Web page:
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Spatial distribution of skills and regional trade integration

Listed author(s):
  • Fabien Candau

    ()

  • Elisa Dienesch

    ()

This study is a theoretical and empirical analysis of the effects of regional trade integration on the spatial distribution of skills. We first develop a theoretical model in the economic geography field to integrate heterogeneous workers, housing, local entrepreneurs and skill upgrading by unskilled workers. We then analyse how the domestic integration of each state in the USA, approximated by truck registrations, influenced the location choice of skilled and unskilled workers in 1940–1960. By using inter- and intrastate trade flow from the US Commodity Flow Survey, we also analyse the impact of regional trade costs for the contemporary period (1997, 2002, 2007). The theoretical model shows that the bell-shaped curve of spatial development displays a sorting of individuals and firms. Only high-skilled workers increasingly choose the core region during the process of regional integration, while intermediate-skilled workers move to the periphery due to the increase in the price of housing. By impacting differently on the opportunity cost to invest in skill acquisition in the core and the periphery, this sorting influences the regional creation of human capital. First a regional divergence in education investment occurs and then a convergence, but only for high-level regional integration. The empirical analysis confirms that regional trade integration has been a determinant of the spatial distribution of skills in the USA. Copyright Springer-Verlag Berlin Heidelberg 2015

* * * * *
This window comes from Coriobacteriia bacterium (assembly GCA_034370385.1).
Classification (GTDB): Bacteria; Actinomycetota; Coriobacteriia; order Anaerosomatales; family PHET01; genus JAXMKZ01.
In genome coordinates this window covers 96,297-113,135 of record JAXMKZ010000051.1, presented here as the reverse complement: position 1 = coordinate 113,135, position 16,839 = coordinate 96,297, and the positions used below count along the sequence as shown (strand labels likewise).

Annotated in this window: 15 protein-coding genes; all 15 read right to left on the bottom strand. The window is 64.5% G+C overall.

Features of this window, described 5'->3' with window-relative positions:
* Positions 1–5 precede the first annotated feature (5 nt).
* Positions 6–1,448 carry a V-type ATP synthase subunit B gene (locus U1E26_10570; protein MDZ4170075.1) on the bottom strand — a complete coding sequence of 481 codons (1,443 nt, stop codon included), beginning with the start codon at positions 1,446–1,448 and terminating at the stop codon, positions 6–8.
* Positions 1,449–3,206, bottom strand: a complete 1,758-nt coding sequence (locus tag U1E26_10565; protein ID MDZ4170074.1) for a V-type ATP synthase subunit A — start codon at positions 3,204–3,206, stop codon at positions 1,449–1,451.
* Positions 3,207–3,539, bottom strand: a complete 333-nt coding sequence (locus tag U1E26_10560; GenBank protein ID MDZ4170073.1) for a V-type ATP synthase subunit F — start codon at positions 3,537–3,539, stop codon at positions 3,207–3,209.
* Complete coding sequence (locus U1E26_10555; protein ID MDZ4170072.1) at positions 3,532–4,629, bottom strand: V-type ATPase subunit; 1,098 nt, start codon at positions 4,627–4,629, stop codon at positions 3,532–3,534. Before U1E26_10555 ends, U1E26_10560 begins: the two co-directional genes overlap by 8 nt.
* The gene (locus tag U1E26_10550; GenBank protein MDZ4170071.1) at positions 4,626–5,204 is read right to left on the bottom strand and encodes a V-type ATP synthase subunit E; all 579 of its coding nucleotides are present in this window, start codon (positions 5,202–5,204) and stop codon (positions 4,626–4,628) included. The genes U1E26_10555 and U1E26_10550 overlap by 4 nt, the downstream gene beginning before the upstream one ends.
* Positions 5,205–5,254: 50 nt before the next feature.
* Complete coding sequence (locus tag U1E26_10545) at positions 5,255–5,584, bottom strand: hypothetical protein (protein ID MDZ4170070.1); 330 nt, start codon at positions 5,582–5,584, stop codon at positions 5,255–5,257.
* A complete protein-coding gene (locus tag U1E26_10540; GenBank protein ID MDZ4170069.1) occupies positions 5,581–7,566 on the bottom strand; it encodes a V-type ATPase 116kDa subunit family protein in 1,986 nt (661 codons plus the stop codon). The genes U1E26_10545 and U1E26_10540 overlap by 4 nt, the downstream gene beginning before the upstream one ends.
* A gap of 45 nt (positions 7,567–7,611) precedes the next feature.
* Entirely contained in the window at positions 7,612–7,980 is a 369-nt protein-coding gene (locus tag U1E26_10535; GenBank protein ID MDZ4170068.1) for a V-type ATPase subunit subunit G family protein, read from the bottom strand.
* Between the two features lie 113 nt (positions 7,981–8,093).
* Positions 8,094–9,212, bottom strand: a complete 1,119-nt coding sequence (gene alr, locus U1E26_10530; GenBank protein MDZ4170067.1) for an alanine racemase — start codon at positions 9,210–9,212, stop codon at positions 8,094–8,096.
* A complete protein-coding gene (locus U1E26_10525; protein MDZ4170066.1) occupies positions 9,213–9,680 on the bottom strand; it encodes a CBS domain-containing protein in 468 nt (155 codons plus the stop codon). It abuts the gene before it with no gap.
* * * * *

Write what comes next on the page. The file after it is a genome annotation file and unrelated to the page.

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File URL: http://hdl.handle.net/10.1007/s00168-015-0662-4
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Article provided by Springer & Western Regional Science Association in its journal The Annals of Regional Science.

Volume (Year): 54 (2015)
Issue (Month): 2 (March)
Pages: 451-488

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Handle: RePEc:spr:anresc:v:54:y:2015:i:2:p:451-488
DOI: 10.1007/s00168-015-0662-4
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